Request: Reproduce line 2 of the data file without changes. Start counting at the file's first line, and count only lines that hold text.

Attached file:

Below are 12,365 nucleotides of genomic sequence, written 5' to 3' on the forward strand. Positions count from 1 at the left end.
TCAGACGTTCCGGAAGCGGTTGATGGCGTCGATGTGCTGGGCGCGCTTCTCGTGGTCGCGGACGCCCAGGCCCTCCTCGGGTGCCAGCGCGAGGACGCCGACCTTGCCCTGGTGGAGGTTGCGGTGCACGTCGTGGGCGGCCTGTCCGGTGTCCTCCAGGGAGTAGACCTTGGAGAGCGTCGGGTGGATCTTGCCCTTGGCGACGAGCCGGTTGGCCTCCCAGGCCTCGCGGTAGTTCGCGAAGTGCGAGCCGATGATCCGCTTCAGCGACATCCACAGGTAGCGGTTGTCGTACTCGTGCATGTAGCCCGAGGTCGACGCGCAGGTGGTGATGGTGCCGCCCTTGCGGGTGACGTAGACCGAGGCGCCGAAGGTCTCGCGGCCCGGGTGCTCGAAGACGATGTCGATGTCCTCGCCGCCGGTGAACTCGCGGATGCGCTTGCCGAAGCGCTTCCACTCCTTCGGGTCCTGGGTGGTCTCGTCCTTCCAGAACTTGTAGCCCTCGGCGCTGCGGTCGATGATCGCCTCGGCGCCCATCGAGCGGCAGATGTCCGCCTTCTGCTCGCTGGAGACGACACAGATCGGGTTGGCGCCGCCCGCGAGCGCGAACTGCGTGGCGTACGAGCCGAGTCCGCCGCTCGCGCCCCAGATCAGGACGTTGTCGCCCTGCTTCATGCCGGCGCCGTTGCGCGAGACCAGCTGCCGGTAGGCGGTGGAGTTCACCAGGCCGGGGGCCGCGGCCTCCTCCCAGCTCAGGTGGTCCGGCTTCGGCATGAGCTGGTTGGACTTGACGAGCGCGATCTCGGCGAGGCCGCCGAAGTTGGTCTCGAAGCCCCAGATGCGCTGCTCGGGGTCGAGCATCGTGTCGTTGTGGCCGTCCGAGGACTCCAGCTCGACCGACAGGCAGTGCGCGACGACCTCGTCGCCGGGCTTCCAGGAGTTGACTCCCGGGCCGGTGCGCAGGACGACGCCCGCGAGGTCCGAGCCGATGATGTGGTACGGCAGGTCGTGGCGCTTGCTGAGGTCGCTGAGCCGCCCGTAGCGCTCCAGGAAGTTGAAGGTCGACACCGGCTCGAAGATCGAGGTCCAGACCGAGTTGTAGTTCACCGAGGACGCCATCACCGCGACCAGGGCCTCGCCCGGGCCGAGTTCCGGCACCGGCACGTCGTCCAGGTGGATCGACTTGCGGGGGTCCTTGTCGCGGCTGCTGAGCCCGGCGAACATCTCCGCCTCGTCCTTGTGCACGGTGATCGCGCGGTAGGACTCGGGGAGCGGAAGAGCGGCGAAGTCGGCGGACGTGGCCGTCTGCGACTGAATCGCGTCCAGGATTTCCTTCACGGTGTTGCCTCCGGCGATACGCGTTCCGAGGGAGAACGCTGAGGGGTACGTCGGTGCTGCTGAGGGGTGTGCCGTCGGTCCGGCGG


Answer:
TCAGACGTTCCGGAAGCGGTTGATGGCGTCGATGTGCTGGGCGCGCTTCTCGTGGTCGCGGACGCCCAGGCCCTCCTCGGGTGCCAGCGCGAGGACGCCGACCTTGCCCTGGTGGAGGTTGCGGTGCACGTCGTGGGCGGCCTGTCCGGTGTCCTCCAGGGAGTAGACCTTGGAGAGCGTCGGGTGGATCTTGCCCTTGGCGACGAGCCGGTTGGCCTCCCAGGCCTCGCGGTAGTTCGCGAAGTGCGAGCCGATGATCCGCTTCAGCGACATCCACAGGTAGCGGTTGTCGTACTCGTGCATGTAGCCCGAGGTCGACGCGCAGGTGGTGATGGTGCCGCCCTTGCGGGTGACGTAGACCGAGGCGCCGAAGGTCTCGCGGCCCGGGTGCTCGAAGACGATGTCGATGTCCTCGCCGCCGGTGAACTCGCGGATGCGCTTGCCGAAGCGCTTCCACTCCTTCGGGTCCTGGGTGGTCTCGTCCTTCCAGAACTTGTAGCCCTCGGCGCTGCGGTCGATGATCGCCTCGGCGCCCATCGAGCGGCAGATGTCCGCCTTCTGCTCGCTGGAGACGACACAGATCGGGTTGGCGCCGCCCGCGAGCGCGAACTGCGTGGCGTACGAGCCGAGTCCGCCGCTCGCGCCCCAGATCAGGACGTTGTCGCCCTGCTTCATGCCGGCGCCGTTGCGCGAGACCAGCTGCCGGTAGGCGGTGGAGTTCACCAGGCCGGGGGCCGCGGCCTCCTCCCAGCTCAGGTGGTCCGGCTTCGGCATGAGCTGGTTGGACTTGACGAGCGCGATCTCGGCGAGGCCGCCGAAGTTGGTCTCGAAGCCCCAGATGCGCTGCTCGGGGTCGAGCATCGTGTCGTTGTGGCCGTCCGAGGACTCCAGCTCGACCGACAGGCAGTGCGCGACGACCTCGTCGCCGGGCTTCCAGGAGTTGACTCCCGGGCCGGTGCGCAGGACGACGCCCGCGAGGTCCGAGCCGATGATGTGGTACGGCAGGTCGTGGCGCTTGCTGAGGTCGCTGAGCCGCCCGTAGCGCTCCAGGAAGTTGAAGGTCGACACCGGCTCGAAGATCGAGGTCCAGACCGAGTTGTAGTTCACCGAGGACGCCATCACCGCGACCAGGGCCTCGCCCGGGCCGAGTTCCGGCACCGGCACGTCGTCCAGGTGGATCGACTTGCGGGGGTCCTTGTCGCGGCTGCTGAGCCCGGCGAACATCTCCGCCTCGTCCTTGTGCACGGTGATCGCGCGGTAGGACTCGGGGAGCGGAAGAGCGGCGAAGTCGGCGGACGTGGCCGTCTGCGACTGAATCGCGTCCAGGATTTCCTTCACGGTGTTGCCTCCGGCGATACGCGTTCCGAGGGAGAACGCTGAGGGGTACGTCGGTGCTGCTGAGGGGTGTGCCGTCGGTCCGGCGG